Spain Coach Vicente Del Bosque Admits Elimination Was Deserved
By Vincent Paul Hidalgo | June 19, 2014 1:07 PM EST
The Spanish national team went from the top of the mountain and back to the valley unceremoniously.
Spain became the first defending champions to bow out of the tournament from merely two games after they were eliminated from competition by Chile, 2-0.
Spain's coach Vicente Del Bosque gestures during the 2014 World Cup Group B soccer match against Chile at the Maracana stadium in Rio de Janeiro June 18, 2014
ESPN.com reports that the man helming the team, Vicente del Bosque was candid on the defeat, admitting that they deserved to go out of the tournament after being outperformed by the Netherlands, 5-2 in the opening match and yet again by Chile in Wednesday's game.
"We deserved to go out. But the team showed character today, kept going and were a bit unlucky with the goals," Del Bosque told a news conference.
"We all tried, but we were not as good as both teams we played."
Del Bosque added: "We played two games and were not able to be better than Netherlands or Chile, so we are out of the World Cup. It hurts, but in today's game we were a bit timid. We had a bit more play in second half, but not enough to even up the score."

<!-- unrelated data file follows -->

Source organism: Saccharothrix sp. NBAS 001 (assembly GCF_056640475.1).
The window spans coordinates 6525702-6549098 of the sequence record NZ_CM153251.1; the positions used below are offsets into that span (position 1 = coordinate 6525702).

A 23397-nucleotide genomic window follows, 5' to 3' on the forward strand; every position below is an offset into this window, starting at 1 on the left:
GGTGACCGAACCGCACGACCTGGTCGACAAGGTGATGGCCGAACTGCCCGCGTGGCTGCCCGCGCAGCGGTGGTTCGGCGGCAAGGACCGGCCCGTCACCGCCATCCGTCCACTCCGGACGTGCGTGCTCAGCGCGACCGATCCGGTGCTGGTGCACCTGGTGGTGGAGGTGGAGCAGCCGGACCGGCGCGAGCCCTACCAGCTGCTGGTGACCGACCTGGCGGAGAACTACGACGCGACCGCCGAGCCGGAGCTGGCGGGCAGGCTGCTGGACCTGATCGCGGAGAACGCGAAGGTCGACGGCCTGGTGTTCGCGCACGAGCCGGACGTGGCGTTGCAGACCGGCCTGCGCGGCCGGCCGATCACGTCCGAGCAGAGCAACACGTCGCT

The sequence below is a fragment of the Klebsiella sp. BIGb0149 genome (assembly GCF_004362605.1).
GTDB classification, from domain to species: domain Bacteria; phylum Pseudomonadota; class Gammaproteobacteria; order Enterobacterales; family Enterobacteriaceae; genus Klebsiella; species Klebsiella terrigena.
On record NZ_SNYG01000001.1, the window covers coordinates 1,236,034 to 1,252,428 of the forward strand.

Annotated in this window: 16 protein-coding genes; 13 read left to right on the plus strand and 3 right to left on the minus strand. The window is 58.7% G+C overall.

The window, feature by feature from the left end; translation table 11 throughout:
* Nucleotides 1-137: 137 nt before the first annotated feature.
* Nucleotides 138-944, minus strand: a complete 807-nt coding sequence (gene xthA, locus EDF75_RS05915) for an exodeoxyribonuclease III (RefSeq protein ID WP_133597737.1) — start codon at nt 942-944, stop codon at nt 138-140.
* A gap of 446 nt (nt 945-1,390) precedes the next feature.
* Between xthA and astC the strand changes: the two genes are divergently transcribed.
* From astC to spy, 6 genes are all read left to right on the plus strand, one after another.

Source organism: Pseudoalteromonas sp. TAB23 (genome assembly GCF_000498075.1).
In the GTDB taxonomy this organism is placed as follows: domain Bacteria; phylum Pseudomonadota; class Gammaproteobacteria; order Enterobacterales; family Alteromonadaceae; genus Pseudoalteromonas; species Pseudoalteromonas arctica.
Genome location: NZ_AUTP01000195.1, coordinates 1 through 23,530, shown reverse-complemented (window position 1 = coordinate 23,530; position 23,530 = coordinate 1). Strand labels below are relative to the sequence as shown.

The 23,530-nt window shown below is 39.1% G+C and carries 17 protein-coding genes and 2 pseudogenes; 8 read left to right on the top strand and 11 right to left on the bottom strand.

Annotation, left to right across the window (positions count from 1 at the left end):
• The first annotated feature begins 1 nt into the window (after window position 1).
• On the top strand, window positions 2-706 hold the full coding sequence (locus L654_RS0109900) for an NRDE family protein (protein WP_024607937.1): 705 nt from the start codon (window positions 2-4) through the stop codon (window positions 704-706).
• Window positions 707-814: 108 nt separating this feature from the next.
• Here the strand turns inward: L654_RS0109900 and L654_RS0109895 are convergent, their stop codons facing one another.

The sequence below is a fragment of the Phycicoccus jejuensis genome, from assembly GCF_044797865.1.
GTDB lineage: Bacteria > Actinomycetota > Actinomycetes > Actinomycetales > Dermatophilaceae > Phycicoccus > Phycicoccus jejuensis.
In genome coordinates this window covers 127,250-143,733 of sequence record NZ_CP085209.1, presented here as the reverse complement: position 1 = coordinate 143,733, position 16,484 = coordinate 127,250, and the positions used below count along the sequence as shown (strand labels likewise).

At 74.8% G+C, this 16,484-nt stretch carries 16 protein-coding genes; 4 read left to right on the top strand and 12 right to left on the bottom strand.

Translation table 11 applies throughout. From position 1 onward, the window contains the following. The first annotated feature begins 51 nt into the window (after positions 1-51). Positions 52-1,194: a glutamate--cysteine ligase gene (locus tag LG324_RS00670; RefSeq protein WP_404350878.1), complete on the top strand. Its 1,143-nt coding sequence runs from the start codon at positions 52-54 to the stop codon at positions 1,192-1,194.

Del Bosque tried to mix things up right from the get go of the game. He inserted Bayern Munich's Javi Martinez in place of Gerard Pique and introduced Pedro Rodriguez in place of his Barcelona teammate Xavi Hernandez. The team tried a 4-2-3-1 formation in the opening salvo yet the adjustments did not do much to put the team ahead.
"We thought we had a very good chance, good players. But the reality was different. The second half against Netherlands and the first half today was low in every way."
"Chile made it very uncomfortable for us in first half. They sat back a bit more in the second. That was why game was different. Chile were as we expected -- their attitude and the tremendous physicality they have."
The performance of the 2010 World Cup champions left many in doubt if the exit is a signal of the end of an era for the national team. Del Bosque crushed talks of Spain's demise.
"This not the moment to weigh up retirements -- bit-by-bit decisions can be made," he said.
"When something negative happens in the World Cup there are consequences. But there is lot of time to think about what's best for Spanish football. These players have given a lot."
"During the 25 days we've been together, how they have worked, their spirit, I would not have believed this would happen.
"In these days we have had since the Netherlands game, we have had many positive messages from fans. Today is a sad day for those who have enjoyed all the successes of this team. And for us who have suffered it personally."
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